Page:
Title

Timing light height affects sprint times

Document Type

Journal Article

Publisher

National Strength and Conditioning Association

Place of Publication

Colorado Springs USA

Faculty

Computing, Health and Science

School

Exercise, Biomedical and Health Science

RAS ID

5988

Comments

This article was originally published as

Cronin, J. B., & Templeton, R. L. (2008). Timing light height affects sprint times. The Journal of Strength & Conditioning Research, 22(1), 318-320.

Original article available here

Abstract

Timing light systems are commonly used to measure sprint times of athletes. In this study, the reliability and effect of timing light height on sprint times was investigated. Two sets of timing lights set at hip and shoulder height, simultaneously timed subjects over 10 and 20 meters. The within-trial variation of both timing light heights were equally consistent; all coefficients of variation (CV) less than 1.2% with less variability associated with the longer (20 m) distances (CV < 0.85%). The typical error between the two timing light heights for both distances was small (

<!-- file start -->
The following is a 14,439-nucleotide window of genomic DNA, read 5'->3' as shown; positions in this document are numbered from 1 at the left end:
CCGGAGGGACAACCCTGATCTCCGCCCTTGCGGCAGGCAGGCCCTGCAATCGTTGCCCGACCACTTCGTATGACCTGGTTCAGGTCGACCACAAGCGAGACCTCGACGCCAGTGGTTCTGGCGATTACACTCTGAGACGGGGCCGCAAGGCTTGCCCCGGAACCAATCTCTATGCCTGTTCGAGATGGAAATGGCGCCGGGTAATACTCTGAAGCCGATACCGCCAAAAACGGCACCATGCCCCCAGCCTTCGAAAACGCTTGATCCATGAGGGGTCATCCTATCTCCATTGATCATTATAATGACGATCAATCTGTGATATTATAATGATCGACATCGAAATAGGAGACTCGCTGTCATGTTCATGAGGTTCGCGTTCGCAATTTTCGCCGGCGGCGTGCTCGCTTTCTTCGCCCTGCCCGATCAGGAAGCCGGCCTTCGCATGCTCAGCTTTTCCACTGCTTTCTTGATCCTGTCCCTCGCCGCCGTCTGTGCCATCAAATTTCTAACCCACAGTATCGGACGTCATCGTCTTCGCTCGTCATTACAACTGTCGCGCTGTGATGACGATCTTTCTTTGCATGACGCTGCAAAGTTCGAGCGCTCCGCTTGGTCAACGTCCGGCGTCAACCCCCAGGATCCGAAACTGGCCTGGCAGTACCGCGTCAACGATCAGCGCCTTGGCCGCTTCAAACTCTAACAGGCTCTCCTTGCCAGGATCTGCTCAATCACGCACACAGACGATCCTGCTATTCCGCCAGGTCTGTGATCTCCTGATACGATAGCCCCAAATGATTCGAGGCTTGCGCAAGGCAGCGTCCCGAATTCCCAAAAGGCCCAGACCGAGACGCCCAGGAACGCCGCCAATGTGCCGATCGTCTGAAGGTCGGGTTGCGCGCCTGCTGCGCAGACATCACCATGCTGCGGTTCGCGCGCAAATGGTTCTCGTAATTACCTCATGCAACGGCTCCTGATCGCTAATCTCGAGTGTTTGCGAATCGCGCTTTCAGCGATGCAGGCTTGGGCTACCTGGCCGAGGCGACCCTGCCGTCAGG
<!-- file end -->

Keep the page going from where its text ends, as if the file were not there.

DOI

10.1519/JSC.0b013e31815fa3d3

 

Link to publisher version (DOI)

10.1519/JSC.0b013e31815fa3d3